1.1 Electronics and digital systems
1.2 Gates
1.3 Boolean algebra and equations
1.4 Digital circuit simulator
1.5 Timing diagrams
1.6 Equations to/from circuits
1.7 Basic circuit drawing conventions
1.8 Basic properties of Boolean algebra
1.9 Sum-of-products form
1.10 Sum-of-minterms form
1.11 Binary and counting
1.12 Truth tables
1.13 Product-of-sums form and maxterms
1.14 Top-down design + examples
1.15 Why study digital design
1.16 Multiple outputs

2.1 Two-level combinational logic simplification
2.2 K-maps: Introduction
2.3 3- and 4-variable K-maps
2.4 K-map examples
2.5 DeMorgan’s Law
2.6 XOR / XNOR gates
2.7 NAND / NOR (universal gates)
2.8 Muxes
2.9 Example: Multiplexed automobile above-mirror display
2.10 Decoders
2.11 Encoders
2.12 Don’t cares
2.13 Prime implicants and minimal covers
2.14 Quine-McCluskey

3.1 SR latches
3.2 Clocks, D flip-flops, and registers
3.3 Example: Flight attendant call button using a D flip-flop
3.4 FSMs
3.5 FSM simulator
3.6 Capturing behavior with FSMs
3.7 Example: Flight-attendant call button using an FSM
3.8 FSM examples
3.9 FSMs to circuits (design)
3.10 Example: Laser surgery system using an FSM
3.11 Example: Secure car key
3.12 Reducing states
3.13 State encodings
3.14 Mealy FSMs
3.15 FSM issues
3.16 Controller clock frequency
3.17 Circuits to FSMs (analysis)
3.18 Non-ideal flip-flop behavior
3.19 Product Profile: Pacemaker

4.2 Signed numbers in binary
4.3 Subtractors
4.4 Comparators
4.5 Example: Color space converter: RGB to CMYK
4.6 N-bit muxes
4.8 Example: Above-mirror display using parallel-load registers
4.9 Shifters
4.10 Strength reduction
4.11 Example: Above-mirror display using shift registers
4.12 Counters and timers
4.13 Example: Laser surgery system using a timer
4.14 Multipliers (array-style)
4.15 Product Profile: Ultrasound

5.1 HLSMs: Introduction
5.2 HLSMs with variables
5.3 HLSMs with a loop
5.4 HLSM simulator
5.5 Capturing behavior with HLSMs
5.6 Datapaths for HLSMs
5.7 Example: Soda dispenser
5.8 HLSMs to circuits: RTL design
5.9 Example: Laser-based distance measurer
5.10 RTL timing
5.12 Product Profile: Digital video
5.13 Behavioral-level design: Programs to gates

6.3 Register files
6.4 Example: Above-mirror display using a register file
6.5 Multi-function registers
6.6 ALUs
6.7 SRAM and DRAM
6.8 RAM design
6.9 ROM design
6.10 Queues (FIFOs)
6.11 Chip economics
6.12 Composing memory
6.13 Product Profile: Cell phone

7.1 Introduction to HDLs (Verilog)
7.2 Combinational logic (Verilog)
7.3 Identifiers (Verilog)
7.4 Testbench (Verilog)
7.5 Sequential logic (Verilog)
7.6 Datapath components: Structural (Verilog)
7.7 RTL design (Verilog)
7.8 Datapath components: Behavioral (Verilog)
7.9 Example: Laser-based distance measurer (Verilog)

8.1 Introduction to HDLs (VHDL)
8.2 Combinational logic (VHDL)
8.3 Identifiers (VHDL)
8.4 Testbench (VHDL)
8.5 Sequential logic (VHDL)
8.6 Datapath components: Structural (VHDL)
8.7 RTL design (VHDL)
8.8 Datapath components: Behavioral (VHDL)
8.9 Example: Laser-based distance measurer (VHDL)

9.1 ASCII and Unicode
9.2 Unsigned binary numbers
9.3 Signed binary numbers: Two’s complement
9.5 General number bases
9.6 Floating-point numbers
9.7 Floating-point arithmetic
9.8 Arrays
9.9 Records
9.10 Graphics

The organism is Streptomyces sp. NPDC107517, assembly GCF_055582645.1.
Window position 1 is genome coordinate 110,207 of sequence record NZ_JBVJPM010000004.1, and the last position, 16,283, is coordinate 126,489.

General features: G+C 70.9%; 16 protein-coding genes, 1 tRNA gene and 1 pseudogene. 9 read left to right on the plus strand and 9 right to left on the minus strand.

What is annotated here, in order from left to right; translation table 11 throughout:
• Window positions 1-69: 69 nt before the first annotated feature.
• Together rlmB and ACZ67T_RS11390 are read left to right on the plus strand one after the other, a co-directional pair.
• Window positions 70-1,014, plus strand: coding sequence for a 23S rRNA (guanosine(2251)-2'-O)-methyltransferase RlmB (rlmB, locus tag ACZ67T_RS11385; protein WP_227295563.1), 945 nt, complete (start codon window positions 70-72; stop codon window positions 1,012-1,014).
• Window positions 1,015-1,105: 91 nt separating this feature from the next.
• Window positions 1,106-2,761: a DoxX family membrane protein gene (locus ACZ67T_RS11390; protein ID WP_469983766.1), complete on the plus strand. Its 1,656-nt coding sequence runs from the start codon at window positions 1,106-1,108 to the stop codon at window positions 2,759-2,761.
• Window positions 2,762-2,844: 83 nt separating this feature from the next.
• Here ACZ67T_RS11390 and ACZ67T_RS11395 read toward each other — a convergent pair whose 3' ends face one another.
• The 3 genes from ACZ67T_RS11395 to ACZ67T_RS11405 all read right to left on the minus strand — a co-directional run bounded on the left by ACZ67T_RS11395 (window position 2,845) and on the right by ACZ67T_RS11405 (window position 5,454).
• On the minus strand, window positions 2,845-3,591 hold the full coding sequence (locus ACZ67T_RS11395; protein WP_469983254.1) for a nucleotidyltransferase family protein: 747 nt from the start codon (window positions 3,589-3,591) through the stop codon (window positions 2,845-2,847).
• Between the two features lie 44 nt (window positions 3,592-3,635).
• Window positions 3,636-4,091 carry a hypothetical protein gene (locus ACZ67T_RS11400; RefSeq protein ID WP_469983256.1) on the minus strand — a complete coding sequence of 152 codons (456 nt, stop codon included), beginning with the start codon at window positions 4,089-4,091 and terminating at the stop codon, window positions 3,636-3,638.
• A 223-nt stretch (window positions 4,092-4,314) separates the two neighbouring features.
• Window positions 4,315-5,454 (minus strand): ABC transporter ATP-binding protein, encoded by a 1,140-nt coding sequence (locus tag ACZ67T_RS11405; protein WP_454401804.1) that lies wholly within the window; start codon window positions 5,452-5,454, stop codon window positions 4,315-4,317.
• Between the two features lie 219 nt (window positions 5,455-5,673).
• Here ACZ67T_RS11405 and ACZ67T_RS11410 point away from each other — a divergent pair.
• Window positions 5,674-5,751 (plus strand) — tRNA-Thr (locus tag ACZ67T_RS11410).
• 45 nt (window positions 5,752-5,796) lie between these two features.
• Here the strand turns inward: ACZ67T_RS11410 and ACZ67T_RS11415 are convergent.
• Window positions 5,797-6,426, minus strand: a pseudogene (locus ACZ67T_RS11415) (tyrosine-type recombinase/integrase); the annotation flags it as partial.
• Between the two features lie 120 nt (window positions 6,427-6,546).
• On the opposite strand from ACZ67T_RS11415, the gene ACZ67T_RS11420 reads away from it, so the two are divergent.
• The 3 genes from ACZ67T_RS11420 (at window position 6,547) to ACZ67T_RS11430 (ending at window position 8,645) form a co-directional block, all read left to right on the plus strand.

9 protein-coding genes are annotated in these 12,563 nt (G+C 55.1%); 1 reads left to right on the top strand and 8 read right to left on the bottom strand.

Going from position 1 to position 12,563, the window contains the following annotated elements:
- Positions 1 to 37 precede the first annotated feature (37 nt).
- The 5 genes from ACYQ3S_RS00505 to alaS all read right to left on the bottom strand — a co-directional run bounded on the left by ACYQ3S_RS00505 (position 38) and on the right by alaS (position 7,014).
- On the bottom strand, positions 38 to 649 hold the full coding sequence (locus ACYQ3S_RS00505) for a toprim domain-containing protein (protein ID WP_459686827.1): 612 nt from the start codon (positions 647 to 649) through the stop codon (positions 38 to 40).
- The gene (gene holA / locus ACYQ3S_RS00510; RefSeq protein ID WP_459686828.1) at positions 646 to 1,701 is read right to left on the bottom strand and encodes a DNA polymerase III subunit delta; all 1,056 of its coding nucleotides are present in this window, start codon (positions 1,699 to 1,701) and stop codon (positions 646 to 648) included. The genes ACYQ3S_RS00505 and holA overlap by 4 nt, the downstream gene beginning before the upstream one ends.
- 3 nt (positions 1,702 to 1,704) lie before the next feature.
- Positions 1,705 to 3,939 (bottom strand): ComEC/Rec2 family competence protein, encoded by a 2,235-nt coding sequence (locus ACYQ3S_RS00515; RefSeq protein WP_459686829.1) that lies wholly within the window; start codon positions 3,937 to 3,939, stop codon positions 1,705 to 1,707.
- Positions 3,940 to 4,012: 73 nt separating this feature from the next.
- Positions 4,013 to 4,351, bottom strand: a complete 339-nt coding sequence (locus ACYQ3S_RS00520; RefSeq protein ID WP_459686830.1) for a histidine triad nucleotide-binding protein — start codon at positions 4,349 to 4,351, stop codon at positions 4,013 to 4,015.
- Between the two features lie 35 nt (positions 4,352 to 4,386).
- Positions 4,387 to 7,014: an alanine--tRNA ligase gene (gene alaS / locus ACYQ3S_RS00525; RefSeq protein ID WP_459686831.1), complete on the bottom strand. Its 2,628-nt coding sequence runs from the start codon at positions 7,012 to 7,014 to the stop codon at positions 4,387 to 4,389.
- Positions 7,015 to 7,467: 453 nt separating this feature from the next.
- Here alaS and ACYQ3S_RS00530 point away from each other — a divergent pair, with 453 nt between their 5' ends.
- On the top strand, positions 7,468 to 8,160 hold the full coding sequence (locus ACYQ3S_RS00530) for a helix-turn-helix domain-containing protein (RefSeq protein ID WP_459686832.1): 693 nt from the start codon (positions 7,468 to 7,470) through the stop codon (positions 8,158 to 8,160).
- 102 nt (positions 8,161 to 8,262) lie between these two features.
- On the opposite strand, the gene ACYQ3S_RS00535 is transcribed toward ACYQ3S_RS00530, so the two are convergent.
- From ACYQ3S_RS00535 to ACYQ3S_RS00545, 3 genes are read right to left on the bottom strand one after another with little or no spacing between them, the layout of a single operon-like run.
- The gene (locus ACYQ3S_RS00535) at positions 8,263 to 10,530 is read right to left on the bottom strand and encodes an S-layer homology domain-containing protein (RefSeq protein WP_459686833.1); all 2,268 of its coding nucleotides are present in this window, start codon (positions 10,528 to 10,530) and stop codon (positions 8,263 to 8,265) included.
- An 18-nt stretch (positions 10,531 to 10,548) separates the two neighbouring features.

9.11 Image and video data
9.12 Audio
9.13 Naming numerous bits

10.1 Gray code
10.2 JK and T latches and flip-flops

## A hands-on approach to teaching Digital Design that combines theory and practice

Digital Design emphasizes a top-down behavior-to-circuits perspective, for combinational, sequential, and high-level (register-transfer-level) design. The book’s HDL (Verilog and VHDL) coverage is intentionally template-focused, teaching just enough of the HDLs to understand the templates. Includes:

• Web-based simulators, including circuit, finite-state machine, high-level state machine, and datapath simulators
• Hands-on learning tools, including Boolean algebra solver, K-map minimizer, state machine capture, and more
• Hundred of participation activities, including questions, animations and auto-graded challenge activities

### Emphasis on RTL design

Director of Content Authoring and Research Dr. Yamuna Rajasekhar explains how the Digital Design zyBook provides students with a crucial, real-world understanding of RTL design:

## What is a zyBook?

Digital Design is a web-native, interactive zyBook that helps students visualize concepts to learn faster and more effectively than with a traditional textbook. (Check out our research.)

Since 2012, over 1,700 academic institutions have adopted digital zyBooks to transform their STEM education.

### zyBooks benefit both students and instructors:

• Instructor benefits
• Continuous publication model updates your course with the latest content and technologies
• Robust reporting gives you insight into studentsâ€™ progress, reading and participation
• Build quizzes and exams with hundreds of included test questions
• Student benefits
• Learning questions and other content serve as an interactive form of reading
• Instant feedback on labs and homework
• Concepts come to life through extensive animations embedded into the interactive content
• Review learning content before exams with different questions and challenge activities
• Save chapters as PDFs to reference the material at any time

### FSM Simulator Tool

In this video, zyBooks’ Dr. Rajasekhar demonstrates how the FSM Simulator tool works in Digital Design:

## Authors

Frank Vahid
Professor of Computer Science and Engineering, Univ. of California, Riverside

Roman Lysecky
Professor of Electrical and Computer Engineering,Â Univ. of Arizona